> > >D.I.T, commends you to me. I hope we prove to ourselves what we all
      want
      > > >to hear...that there IS affordable, easy to manufacture, effective wind
      > > >energy technology for the built environment and that our technology CAN
      > > >provide another vehicle for moving toward energy productive,
      distributed
      > > >sites. I will inform this valuable discussion group about our testing
      > > this
      > > >weekend...warts and all. This invention thing is a process - which I
      > > >remind myself of daily.
      > > >
      > > >Lesleigh in Wisconsin
      > > > ----- Original Message -----
      > > > From: Donald A Plisco
      > > >
      > > >
      > > > To: Lesleigh
      > > > Cc: Awea
      > > > Sent: Tuesday, August 31, 2004 10:51 AM
      > > > Subject: Re: [a-w-h] cheap wind power design
      > > >
      > > >
      > > > I see alot of hype and sales talk here...Where are the facts and
      > > > figures on the power generation output? Where is the completed and
      > > > operation wind generator located at? Without that, this is just "pie
      in
      > > > the sky" vapor or proposed yard art.
      > > > As for selling some parts...There are fools out there that will buy
      > > > anything, including vapor. As the good ol' boys say, "That dog won't
      > > hunt".
      > > > Don in Tulsa
      > > > ----- Original Message -----
      > > > From: Lesleigh
      > > > To: Hugh Piggott ; cyruscamp ; awea-wind-home@yahoogroups.com
      > > > Sent: Monday, August 30, 2004 11:39 PM
      > > > Subject: Re: [a-w-h] cheap wind power design
      > > >
      > > >
      > > > Hello. Lesleigh from Aerotecture here.
      > > >
      > > > We are beginning to describe our turbines as U(niversal)AWT as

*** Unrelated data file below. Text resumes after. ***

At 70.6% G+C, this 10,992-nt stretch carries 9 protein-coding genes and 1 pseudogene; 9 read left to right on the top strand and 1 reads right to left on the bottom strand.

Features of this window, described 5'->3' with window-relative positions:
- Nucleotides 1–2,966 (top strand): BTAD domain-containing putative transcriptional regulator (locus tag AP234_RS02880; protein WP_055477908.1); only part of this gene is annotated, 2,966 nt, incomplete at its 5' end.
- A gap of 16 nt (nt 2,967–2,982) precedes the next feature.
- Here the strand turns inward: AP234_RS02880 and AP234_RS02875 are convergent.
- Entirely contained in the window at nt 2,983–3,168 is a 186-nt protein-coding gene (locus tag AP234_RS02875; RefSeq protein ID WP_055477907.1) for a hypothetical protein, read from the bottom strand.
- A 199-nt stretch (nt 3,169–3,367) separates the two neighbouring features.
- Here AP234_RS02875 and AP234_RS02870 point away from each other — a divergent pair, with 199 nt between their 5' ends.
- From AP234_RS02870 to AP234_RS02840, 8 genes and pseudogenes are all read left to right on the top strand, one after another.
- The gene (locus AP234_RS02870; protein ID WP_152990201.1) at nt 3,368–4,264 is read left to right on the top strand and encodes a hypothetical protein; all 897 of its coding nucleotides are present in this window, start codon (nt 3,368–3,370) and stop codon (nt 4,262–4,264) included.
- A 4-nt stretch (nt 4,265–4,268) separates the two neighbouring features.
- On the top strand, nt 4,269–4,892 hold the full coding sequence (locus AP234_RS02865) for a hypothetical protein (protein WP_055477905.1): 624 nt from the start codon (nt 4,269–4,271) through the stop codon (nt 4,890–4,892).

> > they are
      > > > installed both vertically and horizontally....and could be
      > > diagonally
      > > > if the
      > > > site suggested that to be most appropriate...I can't tell you
      > > how many
      > > > farmers tell us about (surprising) places where winds blow "all
      > > the time"
      > > > and begin to describe otherwise unthought of sites!
      > > >
      > > > Although we have MUCH left to do (Mike Klemen, we are building a
      > > > turbine for
      > > > your wonderful patch of test land), I can tell you that we:
      > > > + have already passed 2 city codes - Evanston and Round Lake
      > > Illinois
      > > > - we
      > > > think Oak Park may be on the way too
      > > > + sold several of our prototypes (sans genset) for between $5000
      > > and
      > > > $10000
      > > > each...eventually sold one installation @ $2500 each
      > > turbine...and are
      > > > working to get the turbines themselves low enough in cost and
      > > paired
      > > > with a
      > > > low-enough-in-cost genset (including a battery-free option for
      > > > residences in
      > > > particular) to be 'quite' affordable...particularly since the
      > > cost of
      > > > towers
      > > > need not, necessarily, be factored in as the aeroturbines are